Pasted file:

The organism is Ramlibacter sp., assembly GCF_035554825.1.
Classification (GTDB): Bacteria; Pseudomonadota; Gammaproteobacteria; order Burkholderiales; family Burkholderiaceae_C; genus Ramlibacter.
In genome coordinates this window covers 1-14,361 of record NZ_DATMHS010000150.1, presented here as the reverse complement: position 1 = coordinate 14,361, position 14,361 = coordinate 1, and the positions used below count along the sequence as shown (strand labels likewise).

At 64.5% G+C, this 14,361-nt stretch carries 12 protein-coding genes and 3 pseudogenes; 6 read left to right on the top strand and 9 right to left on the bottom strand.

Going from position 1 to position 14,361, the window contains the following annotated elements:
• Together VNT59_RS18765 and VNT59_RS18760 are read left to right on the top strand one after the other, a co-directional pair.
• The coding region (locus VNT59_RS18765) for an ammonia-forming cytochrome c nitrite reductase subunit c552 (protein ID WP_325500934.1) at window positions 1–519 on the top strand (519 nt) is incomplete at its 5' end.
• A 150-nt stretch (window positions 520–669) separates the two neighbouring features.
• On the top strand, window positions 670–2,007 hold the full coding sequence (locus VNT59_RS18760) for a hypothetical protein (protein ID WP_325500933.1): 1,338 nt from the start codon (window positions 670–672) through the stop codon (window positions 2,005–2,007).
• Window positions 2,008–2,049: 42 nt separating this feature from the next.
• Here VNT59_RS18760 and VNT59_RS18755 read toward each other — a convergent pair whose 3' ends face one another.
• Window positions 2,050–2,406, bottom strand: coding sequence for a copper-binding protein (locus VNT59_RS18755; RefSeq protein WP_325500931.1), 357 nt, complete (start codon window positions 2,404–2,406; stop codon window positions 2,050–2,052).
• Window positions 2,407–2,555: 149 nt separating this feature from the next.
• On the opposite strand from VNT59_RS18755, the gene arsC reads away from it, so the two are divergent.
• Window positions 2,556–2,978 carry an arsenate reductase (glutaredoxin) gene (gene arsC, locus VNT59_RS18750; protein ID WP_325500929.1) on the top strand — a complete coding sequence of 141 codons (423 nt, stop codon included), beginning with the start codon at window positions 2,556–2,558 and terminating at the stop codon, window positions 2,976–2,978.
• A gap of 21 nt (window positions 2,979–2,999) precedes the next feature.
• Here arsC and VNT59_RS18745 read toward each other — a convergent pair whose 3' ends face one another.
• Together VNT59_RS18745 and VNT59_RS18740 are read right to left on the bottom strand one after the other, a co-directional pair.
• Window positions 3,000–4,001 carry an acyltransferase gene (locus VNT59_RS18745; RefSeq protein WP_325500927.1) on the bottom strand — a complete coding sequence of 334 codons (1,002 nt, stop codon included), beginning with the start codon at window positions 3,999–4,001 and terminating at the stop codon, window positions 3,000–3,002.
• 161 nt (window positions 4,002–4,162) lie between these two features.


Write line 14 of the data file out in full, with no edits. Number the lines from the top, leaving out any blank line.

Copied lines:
• On the opposite strand from VNT59_RS18755, the gene arsC reads away from it, so the two are divergent.